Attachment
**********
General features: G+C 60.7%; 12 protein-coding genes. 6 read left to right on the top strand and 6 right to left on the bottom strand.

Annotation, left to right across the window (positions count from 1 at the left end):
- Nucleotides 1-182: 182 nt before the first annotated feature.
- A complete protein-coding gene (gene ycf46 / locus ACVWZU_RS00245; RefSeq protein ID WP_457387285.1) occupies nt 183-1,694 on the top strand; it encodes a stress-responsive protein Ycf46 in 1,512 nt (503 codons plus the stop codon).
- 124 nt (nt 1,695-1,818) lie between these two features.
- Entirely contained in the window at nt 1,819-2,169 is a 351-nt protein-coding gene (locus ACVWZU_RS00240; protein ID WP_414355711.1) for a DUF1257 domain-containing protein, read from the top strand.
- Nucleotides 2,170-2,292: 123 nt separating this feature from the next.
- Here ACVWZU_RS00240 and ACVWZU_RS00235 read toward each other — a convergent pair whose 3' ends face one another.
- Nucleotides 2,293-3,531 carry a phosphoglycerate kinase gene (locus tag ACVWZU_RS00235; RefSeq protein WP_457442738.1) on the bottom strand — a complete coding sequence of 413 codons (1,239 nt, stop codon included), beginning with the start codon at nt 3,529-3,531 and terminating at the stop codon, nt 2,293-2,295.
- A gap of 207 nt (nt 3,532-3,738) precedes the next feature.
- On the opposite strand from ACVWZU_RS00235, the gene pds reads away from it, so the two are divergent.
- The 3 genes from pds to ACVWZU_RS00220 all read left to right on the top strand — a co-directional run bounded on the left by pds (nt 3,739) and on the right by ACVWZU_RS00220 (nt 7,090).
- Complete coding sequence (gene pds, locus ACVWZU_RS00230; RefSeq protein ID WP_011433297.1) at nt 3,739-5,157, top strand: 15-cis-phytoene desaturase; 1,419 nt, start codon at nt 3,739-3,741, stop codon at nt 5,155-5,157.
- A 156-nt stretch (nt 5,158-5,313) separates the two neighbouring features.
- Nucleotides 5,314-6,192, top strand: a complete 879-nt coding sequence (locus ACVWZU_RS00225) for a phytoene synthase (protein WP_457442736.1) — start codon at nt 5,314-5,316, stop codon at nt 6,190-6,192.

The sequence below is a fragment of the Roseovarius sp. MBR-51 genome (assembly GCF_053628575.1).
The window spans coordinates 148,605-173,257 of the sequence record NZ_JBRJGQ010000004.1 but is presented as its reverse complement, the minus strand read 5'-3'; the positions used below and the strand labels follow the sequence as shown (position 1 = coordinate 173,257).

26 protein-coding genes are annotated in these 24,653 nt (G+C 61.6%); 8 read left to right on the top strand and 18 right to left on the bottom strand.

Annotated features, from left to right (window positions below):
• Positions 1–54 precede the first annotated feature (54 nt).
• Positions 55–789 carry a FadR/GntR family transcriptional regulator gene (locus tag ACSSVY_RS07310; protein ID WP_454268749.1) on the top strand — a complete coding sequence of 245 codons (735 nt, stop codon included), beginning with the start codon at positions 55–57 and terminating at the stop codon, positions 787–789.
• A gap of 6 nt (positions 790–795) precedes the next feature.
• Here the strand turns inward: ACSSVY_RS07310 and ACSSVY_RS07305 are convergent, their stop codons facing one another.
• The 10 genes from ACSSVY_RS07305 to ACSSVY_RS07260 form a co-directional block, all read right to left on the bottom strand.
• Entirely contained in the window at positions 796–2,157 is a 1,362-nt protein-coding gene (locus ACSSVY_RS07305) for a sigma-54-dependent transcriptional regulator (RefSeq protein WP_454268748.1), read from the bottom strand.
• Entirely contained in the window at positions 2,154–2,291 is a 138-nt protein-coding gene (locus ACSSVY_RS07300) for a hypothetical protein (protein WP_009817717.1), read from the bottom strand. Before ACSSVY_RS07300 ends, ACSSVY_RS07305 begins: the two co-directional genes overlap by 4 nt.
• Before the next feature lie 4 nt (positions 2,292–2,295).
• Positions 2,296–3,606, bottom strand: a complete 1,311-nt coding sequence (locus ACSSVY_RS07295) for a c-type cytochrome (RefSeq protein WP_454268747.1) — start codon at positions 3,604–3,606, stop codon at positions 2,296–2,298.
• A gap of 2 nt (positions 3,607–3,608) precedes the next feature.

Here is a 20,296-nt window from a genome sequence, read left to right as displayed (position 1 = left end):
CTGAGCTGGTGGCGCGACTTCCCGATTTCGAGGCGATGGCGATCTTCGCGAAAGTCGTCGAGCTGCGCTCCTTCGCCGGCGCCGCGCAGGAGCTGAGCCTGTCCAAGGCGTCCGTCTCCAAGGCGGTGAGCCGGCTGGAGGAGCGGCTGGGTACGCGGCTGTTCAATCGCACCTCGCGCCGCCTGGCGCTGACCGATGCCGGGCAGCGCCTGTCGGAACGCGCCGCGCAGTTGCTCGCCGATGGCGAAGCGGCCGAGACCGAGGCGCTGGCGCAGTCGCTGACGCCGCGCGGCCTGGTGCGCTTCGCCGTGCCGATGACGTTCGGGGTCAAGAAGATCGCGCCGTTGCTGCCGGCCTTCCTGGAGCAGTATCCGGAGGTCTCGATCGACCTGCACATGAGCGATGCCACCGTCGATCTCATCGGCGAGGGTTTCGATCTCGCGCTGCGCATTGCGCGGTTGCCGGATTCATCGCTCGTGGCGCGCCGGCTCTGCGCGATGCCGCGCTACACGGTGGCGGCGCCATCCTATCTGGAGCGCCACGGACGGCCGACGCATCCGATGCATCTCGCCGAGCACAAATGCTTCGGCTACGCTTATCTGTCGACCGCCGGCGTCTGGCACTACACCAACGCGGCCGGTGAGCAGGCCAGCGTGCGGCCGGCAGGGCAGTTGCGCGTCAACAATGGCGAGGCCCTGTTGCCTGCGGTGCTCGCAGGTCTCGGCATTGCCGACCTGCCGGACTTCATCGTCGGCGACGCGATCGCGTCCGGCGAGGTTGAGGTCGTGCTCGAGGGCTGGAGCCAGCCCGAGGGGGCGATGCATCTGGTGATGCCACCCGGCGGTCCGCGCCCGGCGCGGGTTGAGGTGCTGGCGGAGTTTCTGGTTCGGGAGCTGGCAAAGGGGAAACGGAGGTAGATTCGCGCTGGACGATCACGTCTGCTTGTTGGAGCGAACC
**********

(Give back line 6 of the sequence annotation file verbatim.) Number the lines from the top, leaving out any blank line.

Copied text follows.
- Entirely contained in the window at nt 1,819-2,169 is a 351-nt protein-coding gene (locus ACVWZU_RS00240; protein ID WP_414355711.1) for a DUF1257 domain-containing protein, read from the top strand.